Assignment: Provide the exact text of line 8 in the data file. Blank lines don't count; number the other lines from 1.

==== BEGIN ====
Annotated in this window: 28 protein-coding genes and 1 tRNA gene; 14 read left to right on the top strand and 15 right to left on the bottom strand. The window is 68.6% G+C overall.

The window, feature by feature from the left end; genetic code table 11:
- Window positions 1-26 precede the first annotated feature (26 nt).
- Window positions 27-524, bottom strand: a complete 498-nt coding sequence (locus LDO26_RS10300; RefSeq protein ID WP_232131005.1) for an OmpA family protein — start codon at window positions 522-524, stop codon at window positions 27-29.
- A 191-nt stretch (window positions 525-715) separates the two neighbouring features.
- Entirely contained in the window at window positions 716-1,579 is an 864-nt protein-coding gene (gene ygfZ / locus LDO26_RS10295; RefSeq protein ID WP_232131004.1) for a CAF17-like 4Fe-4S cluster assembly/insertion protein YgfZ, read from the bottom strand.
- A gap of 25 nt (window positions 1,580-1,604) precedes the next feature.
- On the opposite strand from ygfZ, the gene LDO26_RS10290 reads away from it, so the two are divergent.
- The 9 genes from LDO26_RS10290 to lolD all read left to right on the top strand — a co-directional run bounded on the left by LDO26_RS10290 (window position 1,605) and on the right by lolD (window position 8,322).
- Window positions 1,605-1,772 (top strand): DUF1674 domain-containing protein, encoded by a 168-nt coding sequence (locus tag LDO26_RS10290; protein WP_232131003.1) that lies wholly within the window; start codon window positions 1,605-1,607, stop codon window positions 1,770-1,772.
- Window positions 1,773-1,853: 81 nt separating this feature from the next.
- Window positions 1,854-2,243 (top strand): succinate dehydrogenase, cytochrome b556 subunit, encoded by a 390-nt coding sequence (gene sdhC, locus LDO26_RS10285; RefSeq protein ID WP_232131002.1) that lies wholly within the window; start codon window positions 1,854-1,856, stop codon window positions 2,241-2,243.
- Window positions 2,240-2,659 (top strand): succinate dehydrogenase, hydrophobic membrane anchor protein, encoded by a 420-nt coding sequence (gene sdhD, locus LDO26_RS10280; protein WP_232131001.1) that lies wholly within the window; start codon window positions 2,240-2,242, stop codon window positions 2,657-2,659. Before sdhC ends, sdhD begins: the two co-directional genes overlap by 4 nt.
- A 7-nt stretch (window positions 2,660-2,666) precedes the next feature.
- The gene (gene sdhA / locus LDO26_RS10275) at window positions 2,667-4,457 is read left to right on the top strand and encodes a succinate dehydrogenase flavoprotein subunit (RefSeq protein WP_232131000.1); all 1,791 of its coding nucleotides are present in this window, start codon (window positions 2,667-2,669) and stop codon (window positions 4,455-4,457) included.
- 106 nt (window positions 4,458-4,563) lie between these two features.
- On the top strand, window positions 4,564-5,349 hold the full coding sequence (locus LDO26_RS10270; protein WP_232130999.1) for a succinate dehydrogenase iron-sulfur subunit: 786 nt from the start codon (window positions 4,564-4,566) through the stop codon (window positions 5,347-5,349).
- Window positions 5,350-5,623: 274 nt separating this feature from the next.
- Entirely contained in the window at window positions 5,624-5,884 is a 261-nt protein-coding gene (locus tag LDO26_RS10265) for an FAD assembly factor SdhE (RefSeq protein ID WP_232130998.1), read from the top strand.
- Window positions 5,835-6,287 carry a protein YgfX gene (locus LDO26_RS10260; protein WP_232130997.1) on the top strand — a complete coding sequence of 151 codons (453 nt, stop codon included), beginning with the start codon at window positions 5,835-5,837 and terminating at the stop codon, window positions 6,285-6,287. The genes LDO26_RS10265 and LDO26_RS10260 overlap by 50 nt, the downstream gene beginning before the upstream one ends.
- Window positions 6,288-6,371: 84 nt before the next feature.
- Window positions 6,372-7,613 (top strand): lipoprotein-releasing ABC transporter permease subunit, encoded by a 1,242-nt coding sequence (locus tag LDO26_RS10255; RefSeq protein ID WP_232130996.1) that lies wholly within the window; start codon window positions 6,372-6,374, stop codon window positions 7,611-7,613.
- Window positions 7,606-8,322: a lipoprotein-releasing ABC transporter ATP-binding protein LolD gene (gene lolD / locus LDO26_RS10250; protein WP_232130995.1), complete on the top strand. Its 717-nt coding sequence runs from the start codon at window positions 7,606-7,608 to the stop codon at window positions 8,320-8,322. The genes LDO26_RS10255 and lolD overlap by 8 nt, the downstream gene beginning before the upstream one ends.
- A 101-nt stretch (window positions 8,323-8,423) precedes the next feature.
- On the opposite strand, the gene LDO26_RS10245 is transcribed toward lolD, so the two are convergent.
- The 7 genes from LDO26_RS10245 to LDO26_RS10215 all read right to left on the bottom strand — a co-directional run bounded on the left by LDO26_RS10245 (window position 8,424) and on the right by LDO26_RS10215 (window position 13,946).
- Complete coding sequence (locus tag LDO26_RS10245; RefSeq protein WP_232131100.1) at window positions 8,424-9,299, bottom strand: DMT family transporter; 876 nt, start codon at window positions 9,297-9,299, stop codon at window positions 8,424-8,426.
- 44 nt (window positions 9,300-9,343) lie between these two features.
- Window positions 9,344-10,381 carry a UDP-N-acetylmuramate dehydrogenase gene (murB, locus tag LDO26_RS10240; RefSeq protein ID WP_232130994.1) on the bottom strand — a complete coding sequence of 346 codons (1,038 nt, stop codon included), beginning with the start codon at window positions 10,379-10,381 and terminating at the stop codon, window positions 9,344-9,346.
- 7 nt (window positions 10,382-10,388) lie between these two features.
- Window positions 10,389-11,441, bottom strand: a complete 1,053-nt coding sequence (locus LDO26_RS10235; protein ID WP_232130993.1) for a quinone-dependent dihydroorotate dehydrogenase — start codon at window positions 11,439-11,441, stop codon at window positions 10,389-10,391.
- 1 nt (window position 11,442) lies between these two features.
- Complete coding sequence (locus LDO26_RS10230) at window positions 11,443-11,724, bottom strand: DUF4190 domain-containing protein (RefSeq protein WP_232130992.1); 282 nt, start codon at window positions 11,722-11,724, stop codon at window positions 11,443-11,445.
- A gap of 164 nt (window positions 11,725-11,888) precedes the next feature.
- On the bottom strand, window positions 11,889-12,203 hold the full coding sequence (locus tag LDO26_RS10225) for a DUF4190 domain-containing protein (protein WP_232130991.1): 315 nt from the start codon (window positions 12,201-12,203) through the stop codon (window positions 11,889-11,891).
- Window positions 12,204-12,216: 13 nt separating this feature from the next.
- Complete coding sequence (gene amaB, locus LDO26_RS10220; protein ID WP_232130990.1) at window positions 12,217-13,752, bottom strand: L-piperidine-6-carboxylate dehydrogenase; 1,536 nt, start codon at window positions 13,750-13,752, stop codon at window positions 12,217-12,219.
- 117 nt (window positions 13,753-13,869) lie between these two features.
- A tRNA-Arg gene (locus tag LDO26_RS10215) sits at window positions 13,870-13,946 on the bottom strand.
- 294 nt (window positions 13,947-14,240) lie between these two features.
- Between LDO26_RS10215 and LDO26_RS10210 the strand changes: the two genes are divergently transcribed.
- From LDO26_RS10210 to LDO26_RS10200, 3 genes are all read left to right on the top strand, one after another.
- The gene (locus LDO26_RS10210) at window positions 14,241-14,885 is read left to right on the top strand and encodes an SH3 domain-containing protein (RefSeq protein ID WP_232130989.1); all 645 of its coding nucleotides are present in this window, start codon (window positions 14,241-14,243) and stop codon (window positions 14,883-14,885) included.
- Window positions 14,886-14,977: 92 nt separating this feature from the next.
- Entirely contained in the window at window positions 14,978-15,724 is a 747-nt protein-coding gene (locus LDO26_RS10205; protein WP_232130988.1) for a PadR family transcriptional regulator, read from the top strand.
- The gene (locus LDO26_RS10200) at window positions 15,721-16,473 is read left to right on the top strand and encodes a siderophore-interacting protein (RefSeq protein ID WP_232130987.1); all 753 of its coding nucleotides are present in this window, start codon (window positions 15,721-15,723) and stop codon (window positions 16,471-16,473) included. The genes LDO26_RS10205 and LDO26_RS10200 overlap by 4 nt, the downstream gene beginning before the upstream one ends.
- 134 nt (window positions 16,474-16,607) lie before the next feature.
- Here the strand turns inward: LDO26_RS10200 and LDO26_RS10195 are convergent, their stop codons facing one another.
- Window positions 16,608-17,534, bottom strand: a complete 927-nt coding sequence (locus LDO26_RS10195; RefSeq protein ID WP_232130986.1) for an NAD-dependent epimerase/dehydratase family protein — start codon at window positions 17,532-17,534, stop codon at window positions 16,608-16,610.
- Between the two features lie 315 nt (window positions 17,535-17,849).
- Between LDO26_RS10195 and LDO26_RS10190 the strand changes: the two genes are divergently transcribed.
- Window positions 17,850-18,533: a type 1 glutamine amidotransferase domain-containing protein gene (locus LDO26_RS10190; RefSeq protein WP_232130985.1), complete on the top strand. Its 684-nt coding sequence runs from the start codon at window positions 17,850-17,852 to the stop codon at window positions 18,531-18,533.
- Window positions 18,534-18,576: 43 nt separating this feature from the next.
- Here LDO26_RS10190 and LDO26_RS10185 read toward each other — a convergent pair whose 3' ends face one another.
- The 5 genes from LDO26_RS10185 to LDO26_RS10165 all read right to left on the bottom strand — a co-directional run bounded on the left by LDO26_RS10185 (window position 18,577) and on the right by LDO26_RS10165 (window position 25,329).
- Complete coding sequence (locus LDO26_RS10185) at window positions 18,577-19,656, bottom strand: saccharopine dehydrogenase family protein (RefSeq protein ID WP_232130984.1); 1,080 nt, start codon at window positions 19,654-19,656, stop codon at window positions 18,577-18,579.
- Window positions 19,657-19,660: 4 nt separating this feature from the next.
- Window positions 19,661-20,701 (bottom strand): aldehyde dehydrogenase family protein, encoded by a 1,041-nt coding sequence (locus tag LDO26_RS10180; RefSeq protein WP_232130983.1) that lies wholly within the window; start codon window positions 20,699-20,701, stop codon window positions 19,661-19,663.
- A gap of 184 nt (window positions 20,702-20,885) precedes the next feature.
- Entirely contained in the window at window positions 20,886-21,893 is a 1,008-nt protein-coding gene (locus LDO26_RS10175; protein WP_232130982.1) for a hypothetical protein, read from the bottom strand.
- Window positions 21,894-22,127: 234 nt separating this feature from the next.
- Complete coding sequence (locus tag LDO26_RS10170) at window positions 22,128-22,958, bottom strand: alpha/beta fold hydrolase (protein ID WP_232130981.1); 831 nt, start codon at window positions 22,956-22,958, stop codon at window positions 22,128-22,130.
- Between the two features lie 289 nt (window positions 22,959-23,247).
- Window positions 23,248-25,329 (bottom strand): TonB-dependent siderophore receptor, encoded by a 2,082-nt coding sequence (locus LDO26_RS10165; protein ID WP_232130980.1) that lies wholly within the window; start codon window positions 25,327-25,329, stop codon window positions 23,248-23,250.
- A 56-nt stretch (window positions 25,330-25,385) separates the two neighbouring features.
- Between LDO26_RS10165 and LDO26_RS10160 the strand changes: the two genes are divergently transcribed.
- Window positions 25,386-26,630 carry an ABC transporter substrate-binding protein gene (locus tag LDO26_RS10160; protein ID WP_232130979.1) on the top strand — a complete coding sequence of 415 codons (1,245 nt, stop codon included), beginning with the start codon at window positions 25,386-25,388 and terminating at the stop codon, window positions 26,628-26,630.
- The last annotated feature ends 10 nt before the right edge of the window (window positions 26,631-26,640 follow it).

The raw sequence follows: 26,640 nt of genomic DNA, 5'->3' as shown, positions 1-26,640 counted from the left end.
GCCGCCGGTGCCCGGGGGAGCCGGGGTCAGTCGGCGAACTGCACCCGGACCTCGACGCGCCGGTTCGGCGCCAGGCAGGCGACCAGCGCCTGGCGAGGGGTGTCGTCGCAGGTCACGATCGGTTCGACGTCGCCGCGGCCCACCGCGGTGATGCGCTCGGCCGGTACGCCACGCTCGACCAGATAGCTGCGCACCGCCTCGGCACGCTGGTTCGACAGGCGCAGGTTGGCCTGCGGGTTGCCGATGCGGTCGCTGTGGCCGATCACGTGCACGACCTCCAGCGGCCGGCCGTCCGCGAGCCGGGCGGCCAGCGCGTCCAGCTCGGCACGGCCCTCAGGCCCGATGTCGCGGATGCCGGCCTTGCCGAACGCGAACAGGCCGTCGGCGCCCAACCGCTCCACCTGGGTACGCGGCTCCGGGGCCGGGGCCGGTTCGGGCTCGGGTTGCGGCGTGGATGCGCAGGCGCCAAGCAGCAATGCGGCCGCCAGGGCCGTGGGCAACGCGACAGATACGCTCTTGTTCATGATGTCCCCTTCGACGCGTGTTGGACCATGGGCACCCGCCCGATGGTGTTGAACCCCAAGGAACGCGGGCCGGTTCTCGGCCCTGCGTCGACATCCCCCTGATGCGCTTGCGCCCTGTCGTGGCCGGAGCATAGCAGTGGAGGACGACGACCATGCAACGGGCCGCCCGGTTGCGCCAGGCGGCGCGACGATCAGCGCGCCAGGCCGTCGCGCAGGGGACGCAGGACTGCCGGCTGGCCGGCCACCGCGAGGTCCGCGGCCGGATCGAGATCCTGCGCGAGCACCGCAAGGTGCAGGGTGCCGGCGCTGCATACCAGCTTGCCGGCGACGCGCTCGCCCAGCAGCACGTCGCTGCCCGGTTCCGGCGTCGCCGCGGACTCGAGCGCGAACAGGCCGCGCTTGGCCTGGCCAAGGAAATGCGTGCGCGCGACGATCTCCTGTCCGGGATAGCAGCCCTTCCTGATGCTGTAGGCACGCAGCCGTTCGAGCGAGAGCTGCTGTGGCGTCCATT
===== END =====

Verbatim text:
- On the opposite strand from ygfZ, the gene LDO26_RS10290 reads away from it, so the two are divergent.